Campus Units

Education, School of

Document Type

Article

Publication Version

Accepted Manuscript

Publication Date

6-22-2020

Journal or Book Title

Journal of Higher Education

Volume

91

Issue

7

First Page

1149

Last Page

1178

DOI

10.1080/00221546.2020.1770045

Abstract

The proliferation of information technology tools in higher education has resulted in an explosion of data about students and their contexts. Yet, current policies governing these data are limited in their usefulness for informing students, instructors, and administrators of their rights and responsibilities related to data use because they are based on antiquated conceptions of data and data systems. To understand how data privacy policies conceptualize and represent data, privacy, student agency, and institutional power, we conducted a policy discourse analysis of 151 university policy statements related to student information privacy and the responsible use of student data from 78 public and private post-secondary institutions in the U.S. Three common discourses emerged: educational records are static artifacts, privacy solutions are predicated upon institutional responsibility and student agency, and legitimate educational interest in data are institutionally defined and broadly applied. We explore the assumptions, biases, silences, and consequences of these discourses and offer counter- discourses to begin a foundation for the development of privacy policies in a new data age.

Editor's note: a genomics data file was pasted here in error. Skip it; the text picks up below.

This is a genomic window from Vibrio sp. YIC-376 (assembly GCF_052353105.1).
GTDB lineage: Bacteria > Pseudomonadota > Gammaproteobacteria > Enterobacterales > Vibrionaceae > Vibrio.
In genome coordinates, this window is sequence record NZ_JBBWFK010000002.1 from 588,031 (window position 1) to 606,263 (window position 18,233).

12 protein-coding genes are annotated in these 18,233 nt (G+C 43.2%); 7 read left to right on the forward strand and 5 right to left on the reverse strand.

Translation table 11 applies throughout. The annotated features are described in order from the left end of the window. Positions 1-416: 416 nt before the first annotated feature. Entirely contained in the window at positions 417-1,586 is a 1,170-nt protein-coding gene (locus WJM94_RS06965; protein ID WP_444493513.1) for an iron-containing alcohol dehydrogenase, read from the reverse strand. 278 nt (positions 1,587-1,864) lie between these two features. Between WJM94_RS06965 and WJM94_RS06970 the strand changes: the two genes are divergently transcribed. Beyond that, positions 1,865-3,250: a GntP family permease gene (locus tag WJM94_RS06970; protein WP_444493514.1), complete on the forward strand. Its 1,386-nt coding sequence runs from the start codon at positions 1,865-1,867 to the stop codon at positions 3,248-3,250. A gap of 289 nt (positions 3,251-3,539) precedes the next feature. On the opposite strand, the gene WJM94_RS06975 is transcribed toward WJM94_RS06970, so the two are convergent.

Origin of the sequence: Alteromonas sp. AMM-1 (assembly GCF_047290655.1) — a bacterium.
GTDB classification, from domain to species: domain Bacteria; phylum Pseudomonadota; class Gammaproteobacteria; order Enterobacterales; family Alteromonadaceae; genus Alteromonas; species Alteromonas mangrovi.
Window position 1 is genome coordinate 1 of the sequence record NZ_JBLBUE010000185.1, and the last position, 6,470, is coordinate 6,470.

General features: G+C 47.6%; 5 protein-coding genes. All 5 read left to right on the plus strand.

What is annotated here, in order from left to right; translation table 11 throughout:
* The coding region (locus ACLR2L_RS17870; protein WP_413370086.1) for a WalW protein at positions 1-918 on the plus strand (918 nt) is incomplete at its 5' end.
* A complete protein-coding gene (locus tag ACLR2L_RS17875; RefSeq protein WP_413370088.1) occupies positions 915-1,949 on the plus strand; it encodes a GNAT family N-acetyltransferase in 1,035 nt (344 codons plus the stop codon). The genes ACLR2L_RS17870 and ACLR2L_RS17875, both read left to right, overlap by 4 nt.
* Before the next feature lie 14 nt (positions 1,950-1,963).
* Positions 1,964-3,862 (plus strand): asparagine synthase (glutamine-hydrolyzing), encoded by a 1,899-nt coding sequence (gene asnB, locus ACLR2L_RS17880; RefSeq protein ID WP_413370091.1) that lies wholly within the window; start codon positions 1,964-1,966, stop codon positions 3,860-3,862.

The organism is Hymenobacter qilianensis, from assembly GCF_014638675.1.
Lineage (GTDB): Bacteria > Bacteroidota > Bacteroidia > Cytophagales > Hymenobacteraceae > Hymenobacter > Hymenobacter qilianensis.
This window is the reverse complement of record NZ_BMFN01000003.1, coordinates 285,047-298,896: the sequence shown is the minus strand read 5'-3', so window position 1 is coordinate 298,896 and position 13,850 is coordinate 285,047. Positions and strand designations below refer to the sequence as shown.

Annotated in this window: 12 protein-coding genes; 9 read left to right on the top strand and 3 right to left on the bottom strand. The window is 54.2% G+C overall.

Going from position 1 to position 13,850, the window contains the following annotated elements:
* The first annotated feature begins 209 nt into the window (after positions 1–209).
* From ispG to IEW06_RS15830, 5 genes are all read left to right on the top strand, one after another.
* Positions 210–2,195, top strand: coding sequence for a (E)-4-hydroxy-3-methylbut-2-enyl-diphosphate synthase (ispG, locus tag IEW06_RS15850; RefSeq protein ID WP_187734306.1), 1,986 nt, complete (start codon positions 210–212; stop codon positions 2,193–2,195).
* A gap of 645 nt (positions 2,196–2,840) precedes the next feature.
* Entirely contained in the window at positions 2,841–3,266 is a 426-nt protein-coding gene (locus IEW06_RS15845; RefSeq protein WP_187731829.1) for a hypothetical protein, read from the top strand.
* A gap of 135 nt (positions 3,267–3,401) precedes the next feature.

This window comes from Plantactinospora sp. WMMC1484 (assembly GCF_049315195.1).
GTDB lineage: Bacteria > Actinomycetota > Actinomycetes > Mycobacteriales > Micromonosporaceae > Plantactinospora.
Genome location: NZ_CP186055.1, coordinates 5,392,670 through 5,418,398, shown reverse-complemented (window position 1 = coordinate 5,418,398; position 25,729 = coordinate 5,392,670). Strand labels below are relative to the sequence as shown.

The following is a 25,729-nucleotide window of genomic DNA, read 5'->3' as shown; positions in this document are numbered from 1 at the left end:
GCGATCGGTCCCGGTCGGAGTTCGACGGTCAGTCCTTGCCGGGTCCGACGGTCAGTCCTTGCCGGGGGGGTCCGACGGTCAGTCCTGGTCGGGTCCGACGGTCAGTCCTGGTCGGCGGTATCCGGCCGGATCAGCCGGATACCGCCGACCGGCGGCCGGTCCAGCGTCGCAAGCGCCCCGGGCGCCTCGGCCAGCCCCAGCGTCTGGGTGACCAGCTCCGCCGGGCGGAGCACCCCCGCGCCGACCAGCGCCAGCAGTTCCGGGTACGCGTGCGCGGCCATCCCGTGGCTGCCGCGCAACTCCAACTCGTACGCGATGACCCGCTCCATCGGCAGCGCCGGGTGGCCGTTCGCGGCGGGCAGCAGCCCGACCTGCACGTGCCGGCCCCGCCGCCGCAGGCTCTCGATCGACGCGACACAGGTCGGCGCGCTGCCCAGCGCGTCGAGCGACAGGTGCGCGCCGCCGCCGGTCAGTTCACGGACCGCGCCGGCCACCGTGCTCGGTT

Comments

This is a manuscript of an article published as Brown, Michael, and Carrie Klein. "Whose data? which rights? whose power? A policy discourse analysis of student privacy policy documents." The Journal of Higher Education 91, no. 7 (2020): 1149-1178. Posted with permission. See supplemental files at the bottom of the page for index.

Copyright Owner

The Ohio State University

Language

en

File Format

application/pdf

Published Version

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